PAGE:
The study analysed a large (11,644 people) Swedish registry of twins (born between 1886 and 1925), who were asked about their alcohol intake at age 45 to 55 years. Stroke occurred in almost 30% of patients (on the basis of hospital discharge and cause-of-death registries) over the study’s 43-year follow-up.
After adjusting for other known stroke risk factors including age, diabetes, smoking etc, the stroke rate was lowest in the very light drinkers (those who drank an average of less than half an alcoholic drink per day) and 34% higher in those who drank more than 2 drinks per day (these are standard drinks – a middy of beer, a standard 110mL glass of wine or a nip of spirits). This effect seemed to continue until around the age of 75, after which the more traditional risk factors of high blood pressure and diabetes became stronger.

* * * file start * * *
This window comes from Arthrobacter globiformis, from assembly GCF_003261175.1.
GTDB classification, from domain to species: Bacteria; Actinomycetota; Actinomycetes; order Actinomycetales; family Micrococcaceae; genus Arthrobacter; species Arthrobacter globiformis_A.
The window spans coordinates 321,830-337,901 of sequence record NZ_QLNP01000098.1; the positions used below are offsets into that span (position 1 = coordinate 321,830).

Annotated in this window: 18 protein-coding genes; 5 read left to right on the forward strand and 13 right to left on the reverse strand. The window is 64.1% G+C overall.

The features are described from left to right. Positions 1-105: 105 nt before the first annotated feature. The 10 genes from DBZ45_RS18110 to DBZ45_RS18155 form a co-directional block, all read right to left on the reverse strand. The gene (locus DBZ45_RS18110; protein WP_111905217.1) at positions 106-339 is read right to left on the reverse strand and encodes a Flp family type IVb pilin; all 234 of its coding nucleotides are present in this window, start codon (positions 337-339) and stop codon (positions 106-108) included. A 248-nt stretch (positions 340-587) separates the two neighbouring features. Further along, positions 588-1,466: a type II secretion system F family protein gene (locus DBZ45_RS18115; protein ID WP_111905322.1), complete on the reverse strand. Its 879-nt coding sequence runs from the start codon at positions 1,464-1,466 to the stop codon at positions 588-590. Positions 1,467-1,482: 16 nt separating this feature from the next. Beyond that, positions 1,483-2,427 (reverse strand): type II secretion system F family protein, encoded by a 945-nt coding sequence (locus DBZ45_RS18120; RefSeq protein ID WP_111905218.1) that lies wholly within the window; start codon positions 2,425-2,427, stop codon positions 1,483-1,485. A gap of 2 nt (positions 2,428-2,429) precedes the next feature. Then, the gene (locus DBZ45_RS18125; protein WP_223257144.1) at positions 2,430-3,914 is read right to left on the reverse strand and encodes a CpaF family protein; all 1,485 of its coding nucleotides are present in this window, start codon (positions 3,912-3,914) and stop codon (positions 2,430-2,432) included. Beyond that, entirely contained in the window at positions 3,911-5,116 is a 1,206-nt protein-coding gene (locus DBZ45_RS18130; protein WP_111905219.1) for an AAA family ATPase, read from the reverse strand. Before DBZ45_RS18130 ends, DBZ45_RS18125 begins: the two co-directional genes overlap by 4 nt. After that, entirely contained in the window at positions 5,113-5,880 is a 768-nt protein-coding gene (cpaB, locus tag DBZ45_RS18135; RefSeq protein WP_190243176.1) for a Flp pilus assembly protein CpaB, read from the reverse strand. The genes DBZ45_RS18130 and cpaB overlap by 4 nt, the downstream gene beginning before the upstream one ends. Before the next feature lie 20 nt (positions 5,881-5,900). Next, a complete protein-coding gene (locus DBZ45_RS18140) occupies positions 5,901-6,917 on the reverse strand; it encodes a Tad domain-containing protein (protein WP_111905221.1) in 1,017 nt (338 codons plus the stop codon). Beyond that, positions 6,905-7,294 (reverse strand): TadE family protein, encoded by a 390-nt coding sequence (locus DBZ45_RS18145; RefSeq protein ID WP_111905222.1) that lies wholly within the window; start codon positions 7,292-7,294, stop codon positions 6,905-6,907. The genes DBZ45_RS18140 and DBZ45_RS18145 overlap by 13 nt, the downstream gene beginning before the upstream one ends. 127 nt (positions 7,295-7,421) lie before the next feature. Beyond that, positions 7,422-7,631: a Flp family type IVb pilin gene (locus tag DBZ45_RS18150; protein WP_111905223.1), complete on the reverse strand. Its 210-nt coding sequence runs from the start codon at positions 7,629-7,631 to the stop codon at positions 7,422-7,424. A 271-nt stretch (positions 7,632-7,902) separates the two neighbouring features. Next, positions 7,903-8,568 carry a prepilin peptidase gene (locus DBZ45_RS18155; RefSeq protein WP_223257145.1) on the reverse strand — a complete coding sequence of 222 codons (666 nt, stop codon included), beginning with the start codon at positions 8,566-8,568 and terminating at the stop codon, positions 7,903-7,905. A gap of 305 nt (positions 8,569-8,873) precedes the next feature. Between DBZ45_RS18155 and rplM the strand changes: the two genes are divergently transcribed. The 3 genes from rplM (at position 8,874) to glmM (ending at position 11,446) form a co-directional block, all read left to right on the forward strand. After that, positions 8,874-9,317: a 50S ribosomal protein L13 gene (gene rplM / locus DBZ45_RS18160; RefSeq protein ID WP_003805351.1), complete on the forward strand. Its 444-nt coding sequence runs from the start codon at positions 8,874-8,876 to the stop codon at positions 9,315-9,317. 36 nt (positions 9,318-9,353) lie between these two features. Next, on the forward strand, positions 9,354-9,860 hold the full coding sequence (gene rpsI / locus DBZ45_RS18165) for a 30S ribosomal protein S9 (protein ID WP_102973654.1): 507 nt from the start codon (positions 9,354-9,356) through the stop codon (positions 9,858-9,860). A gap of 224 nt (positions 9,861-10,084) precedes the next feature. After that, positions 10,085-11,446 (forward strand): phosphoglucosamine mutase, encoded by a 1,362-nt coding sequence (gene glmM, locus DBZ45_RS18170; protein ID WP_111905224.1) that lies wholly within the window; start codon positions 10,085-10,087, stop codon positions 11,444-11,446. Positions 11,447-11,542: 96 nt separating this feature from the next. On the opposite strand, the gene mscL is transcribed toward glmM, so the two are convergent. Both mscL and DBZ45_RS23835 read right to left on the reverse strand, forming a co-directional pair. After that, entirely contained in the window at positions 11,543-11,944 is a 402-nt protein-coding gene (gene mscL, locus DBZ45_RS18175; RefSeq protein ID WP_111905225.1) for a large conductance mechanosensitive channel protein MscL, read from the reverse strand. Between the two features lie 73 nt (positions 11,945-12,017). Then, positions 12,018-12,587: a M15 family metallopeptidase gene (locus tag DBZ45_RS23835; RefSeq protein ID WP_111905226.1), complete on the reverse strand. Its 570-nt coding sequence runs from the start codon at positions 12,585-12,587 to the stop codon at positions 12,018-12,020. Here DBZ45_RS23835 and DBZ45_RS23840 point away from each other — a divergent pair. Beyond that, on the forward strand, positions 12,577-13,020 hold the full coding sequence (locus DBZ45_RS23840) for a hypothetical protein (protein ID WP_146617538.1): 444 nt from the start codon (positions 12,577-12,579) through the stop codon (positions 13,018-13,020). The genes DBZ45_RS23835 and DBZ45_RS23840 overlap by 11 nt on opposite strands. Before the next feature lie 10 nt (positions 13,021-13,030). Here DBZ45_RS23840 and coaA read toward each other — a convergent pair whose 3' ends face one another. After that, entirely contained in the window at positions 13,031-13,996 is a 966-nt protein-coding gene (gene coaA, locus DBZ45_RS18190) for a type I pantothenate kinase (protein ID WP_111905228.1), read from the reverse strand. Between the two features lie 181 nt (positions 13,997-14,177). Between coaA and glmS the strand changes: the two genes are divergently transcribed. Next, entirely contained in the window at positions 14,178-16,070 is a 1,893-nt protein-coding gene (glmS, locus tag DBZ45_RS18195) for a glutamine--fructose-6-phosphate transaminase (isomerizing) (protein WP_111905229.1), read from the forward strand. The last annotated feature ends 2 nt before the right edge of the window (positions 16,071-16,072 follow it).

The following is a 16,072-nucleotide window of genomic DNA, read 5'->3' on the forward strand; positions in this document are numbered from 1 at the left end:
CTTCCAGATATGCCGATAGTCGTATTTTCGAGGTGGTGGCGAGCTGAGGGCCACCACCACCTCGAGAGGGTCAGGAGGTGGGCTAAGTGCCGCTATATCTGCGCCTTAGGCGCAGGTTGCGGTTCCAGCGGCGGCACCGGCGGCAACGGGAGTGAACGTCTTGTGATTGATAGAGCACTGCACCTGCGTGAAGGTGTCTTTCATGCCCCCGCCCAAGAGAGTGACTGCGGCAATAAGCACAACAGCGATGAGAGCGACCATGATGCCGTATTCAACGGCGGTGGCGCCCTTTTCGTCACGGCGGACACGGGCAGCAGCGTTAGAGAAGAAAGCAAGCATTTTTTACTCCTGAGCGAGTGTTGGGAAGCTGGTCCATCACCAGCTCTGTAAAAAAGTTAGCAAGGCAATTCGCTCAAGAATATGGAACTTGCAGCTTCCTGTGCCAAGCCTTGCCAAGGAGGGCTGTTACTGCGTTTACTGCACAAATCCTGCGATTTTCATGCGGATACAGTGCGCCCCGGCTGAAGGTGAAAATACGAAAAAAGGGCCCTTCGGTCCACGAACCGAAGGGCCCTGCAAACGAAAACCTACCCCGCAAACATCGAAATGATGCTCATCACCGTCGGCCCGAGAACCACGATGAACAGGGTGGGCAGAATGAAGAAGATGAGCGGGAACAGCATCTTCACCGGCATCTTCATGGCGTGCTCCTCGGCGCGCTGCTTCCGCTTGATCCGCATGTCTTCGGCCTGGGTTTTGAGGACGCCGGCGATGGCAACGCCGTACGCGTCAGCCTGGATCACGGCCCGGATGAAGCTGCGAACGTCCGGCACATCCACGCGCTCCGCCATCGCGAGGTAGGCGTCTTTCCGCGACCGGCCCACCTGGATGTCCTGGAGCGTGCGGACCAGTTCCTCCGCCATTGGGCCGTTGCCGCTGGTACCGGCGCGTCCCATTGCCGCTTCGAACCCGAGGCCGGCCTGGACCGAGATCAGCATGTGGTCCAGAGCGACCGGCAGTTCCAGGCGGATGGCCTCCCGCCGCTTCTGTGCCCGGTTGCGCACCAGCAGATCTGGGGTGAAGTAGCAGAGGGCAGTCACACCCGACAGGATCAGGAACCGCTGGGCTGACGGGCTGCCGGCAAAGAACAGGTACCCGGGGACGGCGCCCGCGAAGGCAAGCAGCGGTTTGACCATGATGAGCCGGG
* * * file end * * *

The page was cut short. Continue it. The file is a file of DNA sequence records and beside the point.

This suggests that stroke between the ages of 60-75 may be influenced strongly by drinking status – more than 2 standard drinks per day is a risk factor. Those who drank more than 2 drinks per day also had their strokes 5.68 years earlier than the average.
Image by Dave Dugdaleused under the Creative Commons license.